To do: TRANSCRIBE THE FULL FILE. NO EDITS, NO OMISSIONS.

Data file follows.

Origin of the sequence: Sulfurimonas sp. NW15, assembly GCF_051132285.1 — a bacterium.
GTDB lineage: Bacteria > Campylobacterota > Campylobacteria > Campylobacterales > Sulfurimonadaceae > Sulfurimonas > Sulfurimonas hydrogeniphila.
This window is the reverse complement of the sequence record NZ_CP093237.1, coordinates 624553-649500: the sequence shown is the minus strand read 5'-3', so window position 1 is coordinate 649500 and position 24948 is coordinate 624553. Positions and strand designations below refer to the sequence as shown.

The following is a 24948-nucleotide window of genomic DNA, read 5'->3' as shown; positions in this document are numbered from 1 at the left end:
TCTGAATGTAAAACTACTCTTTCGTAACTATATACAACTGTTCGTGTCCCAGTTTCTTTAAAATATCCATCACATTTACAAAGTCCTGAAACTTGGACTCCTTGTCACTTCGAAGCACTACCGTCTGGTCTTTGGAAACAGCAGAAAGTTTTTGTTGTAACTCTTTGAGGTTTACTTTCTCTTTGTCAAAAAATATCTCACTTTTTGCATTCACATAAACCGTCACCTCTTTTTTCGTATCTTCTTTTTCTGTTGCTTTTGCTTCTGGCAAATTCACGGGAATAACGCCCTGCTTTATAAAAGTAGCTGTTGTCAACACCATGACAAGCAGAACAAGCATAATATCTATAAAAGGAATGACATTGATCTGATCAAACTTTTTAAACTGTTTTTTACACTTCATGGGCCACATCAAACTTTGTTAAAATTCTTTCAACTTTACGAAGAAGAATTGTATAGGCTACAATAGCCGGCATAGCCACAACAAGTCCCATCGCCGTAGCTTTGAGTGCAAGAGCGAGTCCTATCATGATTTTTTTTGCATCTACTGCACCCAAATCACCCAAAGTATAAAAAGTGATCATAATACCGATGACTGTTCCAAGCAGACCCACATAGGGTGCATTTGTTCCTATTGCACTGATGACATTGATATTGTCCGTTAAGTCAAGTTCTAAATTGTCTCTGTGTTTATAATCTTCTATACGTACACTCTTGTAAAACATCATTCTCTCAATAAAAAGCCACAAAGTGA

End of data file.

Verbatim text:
Origin of the sequence: Sulfurimonas sp. NW15, assembly GCF_051132285.1 — a bacterium.
GTDB lineage: Bacteria > Campylobacterota > Campylobacteria > Campylobacterales > Sulfurimonadaceae > Sulfurimonas > Sulfurimonas hydrogeniphila.
This window is the reverse complement of the sequence record NZ_CP093237.1, coordinates 624553-649500: the sequence shown is the minus strand read 5'-3', so window position 1 is coordinate 649500 and position 24948 is coordinate 624553. Positions and strand designations below refer to the sequence as shown.

The following is a 24948-nucleotide window of genomic DNA, read 5'->3' as shown; positions in this document are numbered from 1 at the left end:
TCTGAATGTAAAACTACTCTTTCGTAACTATATACAACTGTTCGTGTCCCAGTTTCTTTAAAATATCCATCACATTTACAAAGTCCTGAAACTTGGACTCCTTGTCACTTCGAAGCACTACCGTCTGGTCTTTGGAAACAGCAGAAAGTTTTTGTTGTAACTCTTTGAGGTTTACTTTCTCTTTGTCAAAAAATATCTCACTTTTTGCATTCACATAAACCGTCACCTCTTTTTTCGTATCTTCTTTTTCTGTTGCTTTTGCTTCTGGCAAATTCACGGGAATAACGCCCTGCTTTATAAAAGTAGCTGTTGTCAACACCATGACAAGCAGAACAAGCATAATATCTATAAAAGGAATGACATTGATCTGATCAAACTTTTTAAACTGTTTTTTACACTTCATGGGCCACATCAAACTTTGTTAAAATTCTTTCAACTTTACGAAGAAGAATTGTATAGGCTACAATAGCCGGCATAGCCACAACAAGTCCCATCGCCGTAGCTTTGAGTGCAAGAGCGAGTCCTATCATGATTTTTTTTGCATCTACTGCACCCAAATCACCCAAAGTATAAAAAGTGATCATAATACCGATGACTGTTCCAAGCAGACCCACATAGGGTGCATTTGTTCCTATTGCACTGATGACATTGATATTGTCCGTTAAGTCAAGTTCTAAATTGTCTCTGTGTTTATAATCTTCTATACGTACACTCTTGTAAAACATCATTCTCTCAATAAAAAGCCACAAAGTGA